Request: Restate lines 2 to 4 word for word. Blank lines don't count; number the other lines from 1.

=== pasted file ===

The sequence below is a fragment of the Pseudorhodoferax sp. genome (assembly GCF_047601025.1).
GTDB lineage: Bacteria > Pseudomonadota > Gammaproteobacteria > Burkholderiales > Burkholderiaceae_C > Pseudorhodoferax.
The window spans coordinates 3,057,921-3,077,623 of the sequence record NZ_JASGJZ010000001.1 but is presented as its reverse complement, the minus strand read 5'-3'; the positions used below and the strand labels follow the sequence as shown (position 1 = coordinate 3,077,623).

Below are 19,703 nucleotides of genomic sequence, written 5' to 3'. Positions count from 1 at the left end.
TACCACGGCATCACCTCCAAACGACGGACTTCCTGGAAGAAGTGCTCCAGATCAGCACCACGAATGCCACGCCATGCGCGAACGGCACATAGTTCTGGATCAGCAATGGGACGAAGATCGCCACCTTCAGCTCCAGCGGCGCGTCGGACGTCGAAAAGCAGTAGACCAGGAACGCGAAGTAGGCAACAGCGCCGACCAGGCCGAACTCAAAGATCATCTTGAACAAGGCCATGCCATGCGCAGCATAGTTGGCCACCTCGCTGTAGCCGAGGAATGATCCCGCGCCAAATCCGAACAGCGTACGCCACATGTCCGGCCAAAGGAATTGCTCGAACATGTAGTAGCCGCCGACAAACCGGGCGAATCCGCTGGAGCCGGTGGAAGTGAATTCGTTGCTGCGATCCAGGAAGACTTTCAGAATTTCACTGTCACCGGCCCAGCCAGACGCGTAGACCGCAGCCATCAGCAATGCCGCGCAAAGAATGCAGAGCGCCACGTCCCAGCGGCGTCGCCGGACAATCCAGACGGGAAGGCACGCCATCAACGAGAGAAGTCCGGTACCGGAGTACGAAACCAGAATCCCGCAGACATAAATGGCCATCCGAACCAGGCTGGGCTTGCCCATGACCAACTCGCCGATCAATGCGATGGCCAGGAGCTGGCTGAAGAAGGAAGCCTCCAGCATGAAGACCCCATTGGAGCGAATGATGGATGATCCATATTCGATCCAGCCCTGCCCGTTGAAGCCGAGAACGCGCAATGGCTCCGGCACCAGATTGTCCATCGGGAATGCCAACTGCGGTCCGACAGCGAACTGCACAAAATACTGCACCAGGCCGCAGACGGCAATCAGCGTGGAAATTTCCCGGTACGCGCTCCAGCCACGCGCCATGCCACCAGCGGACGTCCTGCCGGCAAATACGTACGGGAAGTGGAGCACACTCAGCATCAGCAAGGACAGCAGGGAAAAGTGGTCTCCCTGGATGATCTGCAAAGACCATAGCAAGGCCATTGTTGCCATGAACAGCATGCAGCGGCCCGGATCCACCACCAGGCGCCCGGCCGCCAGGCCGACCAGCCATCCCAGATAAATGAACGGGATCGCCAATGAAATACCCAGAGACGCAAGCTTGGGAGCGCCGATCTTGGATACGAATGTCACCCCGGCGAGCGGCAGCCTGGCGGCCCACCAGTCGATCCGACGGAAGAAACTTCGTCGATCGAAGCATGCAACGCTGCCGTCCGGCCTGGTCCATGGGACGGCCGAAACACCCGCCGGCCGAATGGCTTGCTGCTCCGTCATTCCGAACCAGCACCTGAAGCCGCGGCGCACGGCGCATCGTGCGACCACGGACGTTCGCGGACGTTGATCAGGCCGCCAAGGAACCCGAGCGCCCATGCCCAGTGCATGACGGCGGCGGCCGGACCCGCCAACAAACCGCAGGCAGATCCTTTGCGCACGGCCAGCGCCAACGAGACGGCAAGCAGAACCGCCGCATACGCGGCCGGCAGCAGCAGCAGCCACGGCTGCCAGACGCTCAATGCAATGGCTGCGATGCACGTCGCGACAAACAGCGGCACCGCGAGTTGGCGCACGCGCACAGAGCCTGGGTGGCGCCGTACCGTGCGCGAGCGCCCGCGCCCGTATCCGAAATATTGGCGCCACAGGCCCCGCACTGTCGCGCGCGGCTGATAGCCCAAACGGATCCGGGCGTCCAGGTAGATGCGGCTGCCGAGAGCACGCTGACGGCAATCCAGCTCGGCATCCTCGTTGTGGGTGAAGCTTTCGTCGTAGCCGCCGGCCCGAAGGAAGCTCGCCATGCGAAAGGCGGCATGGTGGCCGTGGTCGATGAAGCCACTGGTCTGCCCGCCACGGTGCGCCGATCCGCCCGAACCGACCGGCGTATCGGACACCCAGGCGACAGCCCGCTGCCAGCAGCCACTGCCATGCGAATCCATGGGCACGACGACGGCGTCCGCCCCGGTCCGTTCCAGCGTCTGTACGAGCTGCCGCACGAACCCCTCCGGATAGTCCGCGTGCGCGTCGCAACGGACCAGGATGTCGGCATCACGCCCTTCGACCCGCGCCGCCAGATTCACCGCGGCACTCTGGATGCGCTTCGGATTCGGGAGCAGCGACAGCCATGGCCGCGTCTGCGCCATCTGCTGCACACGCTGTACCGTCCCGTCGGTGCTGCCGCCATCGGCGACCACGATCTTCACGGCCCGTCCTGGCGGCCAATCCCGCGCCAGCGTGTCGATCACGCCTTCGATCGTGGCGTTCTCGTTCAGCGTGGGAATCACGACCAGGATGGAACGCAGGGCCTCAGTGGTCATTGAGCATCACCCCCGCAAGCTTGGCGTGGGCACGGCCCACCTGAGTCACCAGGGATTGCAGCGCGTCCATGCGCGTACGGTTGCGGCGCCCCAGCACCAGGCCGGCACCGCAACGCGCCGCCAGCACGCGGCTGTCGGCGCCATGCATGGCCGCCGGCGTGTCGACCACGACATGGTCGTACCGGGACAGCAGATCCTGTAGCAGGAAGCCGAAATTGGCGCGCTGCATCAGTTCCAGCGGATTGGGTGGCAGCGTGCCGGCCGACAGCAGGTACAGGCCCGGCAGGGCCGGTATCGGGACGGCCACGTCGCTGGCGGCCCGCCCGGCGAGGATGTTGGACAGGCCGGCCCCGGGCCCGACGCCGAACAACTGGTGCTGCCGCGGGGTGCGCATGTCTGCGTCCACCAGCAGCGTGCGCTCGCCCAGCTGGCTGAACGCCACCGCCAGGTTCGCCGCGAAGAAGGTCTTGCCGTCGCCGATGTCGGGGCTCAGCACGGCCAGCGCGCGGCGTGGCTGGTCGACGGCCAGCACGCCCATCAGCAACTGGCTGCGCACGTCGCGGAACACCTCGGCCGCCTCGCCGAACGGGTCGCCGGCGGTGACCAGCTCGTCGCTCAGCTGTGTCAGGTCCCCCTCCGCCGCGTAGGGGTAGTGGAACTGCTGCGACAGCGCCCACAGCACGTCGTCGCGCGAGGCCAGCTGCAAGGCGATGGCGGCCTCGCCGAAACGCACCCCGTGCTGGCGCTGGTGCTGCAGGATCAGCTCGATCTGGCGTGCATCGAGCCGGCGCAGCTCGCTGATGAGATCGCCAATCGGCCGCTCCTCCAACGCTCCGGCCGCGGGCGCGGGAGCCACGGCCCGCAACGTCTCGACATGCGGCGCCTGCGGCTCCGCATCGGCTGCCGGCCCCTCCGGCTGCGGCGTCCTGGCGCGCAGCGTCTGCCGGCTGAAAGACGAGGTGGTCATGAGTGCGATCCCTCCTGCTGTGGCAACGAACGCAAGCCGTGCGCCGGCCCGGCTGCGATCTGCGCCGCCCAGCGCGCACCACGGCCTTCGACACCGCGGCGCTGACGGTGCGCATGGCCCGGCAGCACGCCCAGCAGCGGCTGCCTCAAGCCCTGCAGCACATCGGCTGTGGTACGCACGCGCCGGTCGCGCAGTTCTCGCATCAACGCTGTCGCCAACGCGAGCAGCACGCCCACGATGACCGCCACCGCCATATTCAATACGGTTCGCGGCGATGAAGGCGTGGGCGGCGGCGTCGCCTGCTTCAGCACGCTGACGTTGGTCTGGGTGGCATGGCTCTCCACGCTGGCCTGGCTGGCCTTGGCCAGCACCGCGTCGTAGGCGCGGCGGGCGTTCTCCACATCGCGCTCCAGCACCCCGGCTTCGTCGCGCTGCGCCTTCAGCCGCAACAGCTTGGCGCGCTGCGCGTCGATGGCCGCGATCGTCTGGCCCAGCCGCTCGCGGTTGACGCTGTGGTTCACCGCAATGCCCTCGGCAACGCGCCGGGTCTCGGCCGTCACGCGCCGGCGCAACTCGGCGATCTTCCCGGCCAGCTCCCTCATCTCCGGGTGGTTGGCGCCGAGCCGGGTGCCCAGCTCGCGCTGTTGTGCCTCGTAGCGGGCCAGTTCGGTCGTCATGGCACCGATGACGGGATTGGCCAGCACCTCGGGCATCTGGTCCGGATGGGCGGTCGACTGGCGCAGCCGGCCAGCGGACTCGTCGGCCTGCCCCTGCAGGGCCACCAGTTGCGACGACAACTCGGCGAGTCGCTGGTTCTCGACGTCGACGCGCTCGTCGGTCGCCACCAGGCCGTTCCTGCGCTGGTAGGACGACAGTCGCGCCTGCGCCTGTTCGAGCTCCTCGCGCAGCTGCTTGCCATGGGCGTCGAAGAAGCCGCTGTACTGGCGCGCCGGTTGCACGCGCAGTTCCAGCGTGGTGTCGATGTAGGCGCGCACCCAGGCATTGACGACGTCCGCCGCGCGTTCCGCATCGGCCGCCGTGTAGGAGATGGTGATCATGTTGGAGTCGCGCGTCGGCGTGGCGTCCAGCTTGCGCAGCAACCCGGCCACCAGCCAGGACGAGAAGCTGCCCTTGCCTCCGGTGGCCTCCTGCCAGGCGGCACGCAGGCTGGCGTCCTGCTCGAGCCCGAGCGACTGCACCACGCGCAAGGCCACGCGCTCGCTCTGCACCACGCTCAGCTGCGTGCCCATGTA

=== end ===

GTDB lineage: Bacteria > Pseudomonadota > Gammaproteobacteria > Burkholderiales > Burkholderiaceae_C > Pseudorhodoferax.
The window spans coordinates 3,057,921-3,077,623 of the sequence record NZ_JASGJZ010000001.1 but is presented as its reverse complement, the minus strand read 5'-3'; the positions used below and the strand labels follow the sequence as shown (position 1 = coordinate 3,077,623).

Below are 19,703 nucleotides of genomic sequence, written 5' to 3'. Positions count from 1 at the left end.